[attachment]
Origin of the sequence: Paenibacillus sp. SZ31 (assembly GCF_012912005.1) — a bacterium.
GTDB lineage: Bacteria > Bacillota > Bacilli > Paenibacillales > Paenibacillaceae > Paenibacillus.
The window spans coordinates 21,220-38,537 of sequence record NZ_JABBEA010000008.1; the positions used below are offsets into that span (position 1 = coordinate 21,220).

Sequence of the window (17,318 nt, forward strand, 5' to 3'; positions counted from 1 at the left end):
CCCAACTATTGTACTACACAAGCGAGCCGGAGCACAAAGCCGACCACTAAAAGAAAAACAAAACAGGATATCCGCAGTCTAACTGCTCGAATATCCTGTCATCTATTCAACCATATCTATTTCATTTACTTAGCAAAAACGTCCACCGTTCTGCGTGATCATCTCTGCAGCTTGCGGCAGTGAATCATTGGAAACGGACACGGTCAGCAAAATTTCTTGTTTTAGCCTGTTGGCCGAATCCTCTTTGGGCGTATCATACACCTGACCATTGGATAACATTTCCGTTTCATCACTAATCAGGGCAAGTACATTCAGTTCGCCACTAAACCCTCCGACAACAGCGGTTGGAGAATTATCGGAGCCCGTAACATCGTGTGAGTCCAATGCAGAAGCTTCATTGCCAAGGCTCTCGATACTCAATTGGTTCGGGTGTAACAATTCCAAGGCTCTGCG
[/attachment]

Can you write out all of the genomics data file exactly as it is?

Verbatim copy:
Origin of the sequence: Paenibacillus sp. SZ31 (assembly GCF_012912005.1) — a bacterium.
GTDB lineage: Bacteria > Bacillota > Bacilli > Paenibacillales > Paenibacillaceae > Paenibacillus.
The window spans coordinates 21,220-38,537 of sequence record NZ_JABBEA010000008.1; the positions used below are offsets into that span (position 1 = coordinate 21,220).

Sequence of the window (17,318 nt, forward strand, 5' to 3'; positions counted from 1 at the left end):
CCCAACTATTGTACTACACAAGCGAGCCGGAGCACAAAGCCGACCACTAAAAGAAAAACAAAACAGGATATCCGCAGTCTAACTGCTCGAATATCCTGTCATCTATTCAACCATATCTATTTCATTTACTTAGCAAAAACGTCCACCGTTCTGCGTGATCATCTCTGCAGCTTGCGGCAGTGAATCATTGGAAACGGACACGGTCAGCAAAATTTCTTGTTTTAGCCTGTTGGCCGAATCCTCTTTGGGCGTATCATACACCTGACCATTGGATAACATTTCCGTTTCATCACTAATCAGGGCAAGTACATTCAGTTCGCCACTAAACCCTCCGACAACAGCGGTTGGAGAATTATCGGAGCCCGTAACATCGTGTGAGTCCAATGCAGAAGCTTCATTGCCAAGGCTCTCGATACTCAATTGGTTCGGGTGTAACAATTCCAAGGCTCTGCG